ENGAGING THE NEXT GENERATION IN THE SEARCH FOR SOLUTIONS
By Tracy Russo
Plastic Pollution Coalition hosted a benefit screening of Plastic Paradise, a film by Angela Sun, in North Hollywood, Calif. earlier this week. More than 150 people joined us to view the film and talk about how to stop plastic pollution—including dozens of students from Santa Monica High School, the Fernando Pullum Community Arts Center, and other LA-area elementary and high schools. Student admission was sponsored by generous PPC members from around the United States.
In this independent documentary film, journalist and filmmaker Angela Sun travels thousands of miles away from civilization to Midway Atoll, one of the most remote places on earth, but labeled “ground zero” of the The Great Pacific Garbage Patch, as it syphons plastics from three distant continents.
Sun meets and interviews scientists, researchers, influencers, and volunteers whom shed light on the effects of our rabid plastic consumption as she learns that the problem of plastic pollution is more insidious than we could have ever imagined. Numerous PPC members, Algalita Marine Research Institute and 5 Gyres Institute are featured in this fantastic film, which is currently traveling the film festival circuit and available for special screenings.
Following the screening, Angela Sun joined PPC Co-Founder Dianna Cohen, Actors and Activists Ed Begley, Jr and Kate Connor, plus Captain Charles Moore from the Algalita Marine Research Foundation for a Q&A about the film and the problem of plastic pollution.
Our panel of experts spoke passionately about the problems and solutions the film illuminated, but the true stars of the Q&A were the students in our audience who asked some of the most thought-provoking questions and provided some of the best comments of the night, including asking Captain Moore whether or not the plastics industry will ever stop making plastic.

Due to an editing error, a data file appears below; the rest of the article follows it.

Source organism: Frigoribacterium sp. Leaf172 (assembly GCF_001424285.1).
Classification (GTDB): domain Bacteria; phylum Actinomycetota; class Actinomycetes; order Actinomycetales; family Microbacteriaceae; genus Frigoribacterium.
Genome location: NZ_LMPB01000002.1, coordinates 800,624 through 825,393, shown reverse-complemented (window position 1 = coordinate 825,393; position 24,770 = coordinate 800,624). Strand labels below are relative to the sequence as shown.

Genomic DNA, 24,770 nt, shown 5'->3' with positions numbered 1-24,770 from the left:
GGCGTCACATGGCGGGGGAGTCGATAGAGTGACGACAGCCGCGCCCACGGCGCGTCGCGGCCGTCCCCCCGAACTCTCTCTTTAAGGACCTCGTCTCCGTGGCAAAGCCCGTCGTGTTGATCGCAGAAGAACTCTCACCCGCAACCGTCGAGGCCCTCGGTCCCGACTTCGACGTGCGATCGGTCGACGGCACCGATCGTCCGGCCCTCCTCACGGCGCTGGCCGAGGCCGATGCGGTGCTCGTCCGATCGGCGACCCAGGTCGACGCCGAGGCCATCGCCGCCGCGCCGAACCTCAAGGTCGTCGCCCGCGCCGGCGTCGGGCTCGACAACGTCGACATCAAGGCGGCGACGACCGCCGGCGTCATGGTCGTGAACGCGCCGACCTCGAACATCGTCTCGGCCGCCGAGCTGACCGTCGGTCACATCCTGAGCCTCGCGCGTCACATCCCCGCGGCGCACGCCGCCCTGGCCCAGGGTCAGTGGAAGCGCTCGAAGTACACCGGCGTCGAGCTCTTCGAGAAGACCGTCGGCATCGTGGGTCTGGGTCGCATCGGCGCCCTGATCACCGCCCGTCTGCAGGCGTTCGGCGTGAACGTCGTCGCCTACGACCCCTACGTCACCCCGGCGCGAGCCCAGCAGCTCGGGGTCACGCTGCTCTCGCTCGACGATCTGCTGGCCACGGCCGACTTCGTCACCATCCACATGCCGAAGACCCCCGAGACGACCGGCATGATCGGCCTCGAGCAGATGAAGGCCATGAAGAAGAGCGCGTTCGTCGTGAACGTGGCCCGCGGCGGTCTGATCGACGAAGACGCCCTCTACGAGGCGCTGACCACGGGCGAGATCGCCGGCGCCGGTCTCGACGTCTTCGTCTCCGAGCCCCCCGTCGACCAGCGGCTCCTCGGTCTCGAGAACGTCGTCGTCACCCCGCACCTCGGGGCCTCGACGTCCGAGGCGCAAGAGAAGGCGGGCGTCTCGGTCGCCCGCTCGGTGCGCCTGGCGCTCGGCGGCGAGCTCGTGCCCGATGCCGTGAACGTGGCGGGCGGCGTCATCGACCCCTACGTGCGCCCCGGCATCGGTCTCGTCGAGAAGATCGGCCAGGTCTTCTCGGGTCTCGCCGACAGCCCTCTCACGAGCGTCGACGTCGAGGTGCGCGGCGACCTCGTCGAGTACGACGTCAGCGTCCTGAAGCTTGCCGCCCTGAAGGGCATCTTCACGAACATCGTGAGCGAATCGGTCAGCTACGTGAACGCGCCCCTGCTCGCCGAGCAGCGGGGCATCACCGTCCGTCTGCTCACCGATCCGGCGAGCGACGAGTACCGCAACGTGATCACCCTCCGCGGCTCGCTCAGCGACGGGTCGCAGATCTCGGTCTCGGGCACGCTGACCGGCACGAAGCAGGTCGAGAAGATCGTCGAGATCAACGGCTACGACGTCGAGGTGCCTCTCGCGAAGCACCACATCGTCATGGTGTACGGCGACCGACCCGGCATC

Captain Moore answered the young person’s question with honesty, noting that plastic has become too much a part of our life to eliminate it completely, but saying that he hoped the industry would focus on “benign design” in the future—and find ways to produce plastic that isn’t harmful for our health and environment.
Another student asked what they could do to spread the word and the panel each gave tips about ways that they could make choices every day to refuse single-use disposable plastics and influence their friends and family to do the same. Ed Begley, Jr. proudly showed off his stainless steel bottle; Captain Moore pulled out his reusable Chicobag that he hooks onto his belt loop, and Kate Connor and Dianna Cohen spoke about making choices to refuse plastic utensils and bags and how anyone—including students—can encourage schools and businesses to offer non-plastic options and alternatives.
LA-area students with the Plastic Paradise Panelists
As the panel closed, a high school student from the audience noted the problem of plastic pollution will become theirs, saying, “It’s your today, but it’s our tomorrow.” He then asked Angela to bring the film to more schools and events so young people could understand the problem and help be part of the solution.
As the Q&A came to a close, our audience was engaged and eager to keep talking to the panelists who lingered in the lobby for an extra hour to answer questions and talk about ways to help stop plastic pollution.
PPC stainless steel bottles and straws, Plastic Paradise merchandise and Captain Charles Moore’s book, Plastic Ocean.
If you’d like to bring Plastic Paradise to your town, you can! PPC used Tugg.com to organize this screening, which allows anyone to host screenings in their local community if they can meet a minimum threshold for ticket sales.
You can also check Tugg.com to see if a Plastic Paradise screening is coming up in your community or visit the Plastic Paradise movie website at http://plasticparadisemovie.com/